– Adam Marshall, chief executive of the British Chambers of Commerce

Hitachi is also seeking a guarantee on the power price it will receive through the Contracts for Difference (“CfD”) mechanism, although the latest reports are that this will be around £15 /MWh lower than for HPC, since the risk profile will be significantly different.

Construction could start next year with the plant beginning operation in the mid-2020s.

 

 

EPR progress update

Hinkley Point C is a European Pressurised Water Reactor (“PWR”), a technology that has been beset by problems since EDF first began to develop it more than a decade ago. In addition to HPC, there are currently four other EPRs under construction worldwide: the flagship plant at Flamanville in France, another at Olkiluoto in Finland and two reactors at Taishan in China.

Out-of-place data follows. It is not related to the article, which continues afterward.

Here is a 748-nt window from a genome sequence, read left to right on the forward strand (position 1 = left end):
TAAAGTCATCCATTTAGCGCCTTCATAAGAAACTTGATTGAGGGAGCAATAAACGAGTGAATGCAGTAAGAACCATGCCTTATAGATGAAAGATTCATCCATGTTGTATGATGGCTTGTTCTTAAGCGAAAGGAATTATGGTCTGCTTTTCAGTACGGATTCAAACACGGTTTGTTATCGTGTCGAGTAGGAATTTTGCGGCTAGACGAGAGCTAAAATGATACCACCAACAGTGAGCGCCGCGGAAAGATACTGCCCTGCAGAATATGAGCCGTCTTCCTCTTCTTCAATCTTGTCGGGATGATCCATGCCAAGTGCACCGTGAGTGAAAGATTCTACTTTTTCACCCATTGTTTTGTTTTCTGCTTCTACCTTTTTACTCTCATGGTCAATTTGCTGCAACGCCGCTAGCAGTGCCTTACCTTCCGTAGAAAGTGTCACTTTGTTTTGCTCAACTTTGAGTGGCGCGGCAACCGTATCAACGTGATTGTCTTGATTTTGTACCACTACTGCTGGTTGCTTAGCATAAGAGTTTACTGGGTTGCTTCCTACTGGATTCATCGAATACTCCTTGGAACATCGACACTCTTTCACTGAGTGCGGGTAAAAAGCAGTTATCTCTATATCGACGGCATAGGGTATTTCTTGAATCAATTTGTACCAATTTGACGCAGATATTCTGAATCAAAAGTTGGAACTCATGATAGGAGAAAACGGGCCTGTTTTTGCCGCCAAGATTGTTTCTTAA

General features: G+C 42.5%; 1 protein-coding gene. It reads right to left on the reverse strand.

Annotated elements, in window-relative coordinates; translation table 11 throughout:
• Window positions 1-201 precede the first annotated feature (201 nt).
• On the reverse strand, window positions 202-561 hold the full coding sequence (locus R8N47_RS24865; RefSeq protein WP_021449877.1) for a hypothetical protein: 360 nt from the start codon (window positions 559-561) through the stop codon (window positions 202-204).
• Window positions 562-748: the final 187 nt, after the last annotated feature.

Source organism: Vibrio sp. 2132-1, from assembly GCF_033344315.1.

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Flamanville testing underway

Cold functional tests began at Flamanville on 18 December and were completed on 6 January. Testing of the reactor building to confirm its airtightness was completed on 3 April, and hot functional tests are due to start in July.

Cold functional tests confirm whether components and systems important to safety are properly installed and ready to operate in cold conditions. The main purpose of those tests is to verify the leak-tightness of the primary circuit.

Hot functional tests ensure the proper functioning of coolant circuits and nuclear safety systems before fuel is loaded. They are the first tests at plant-level where the reactor and turbine plant are operated as a whole – water temperature and pressure in the primary circuit are gradually increased to operational levels, and during the final phase of testing the steam turbine is driven for the first time.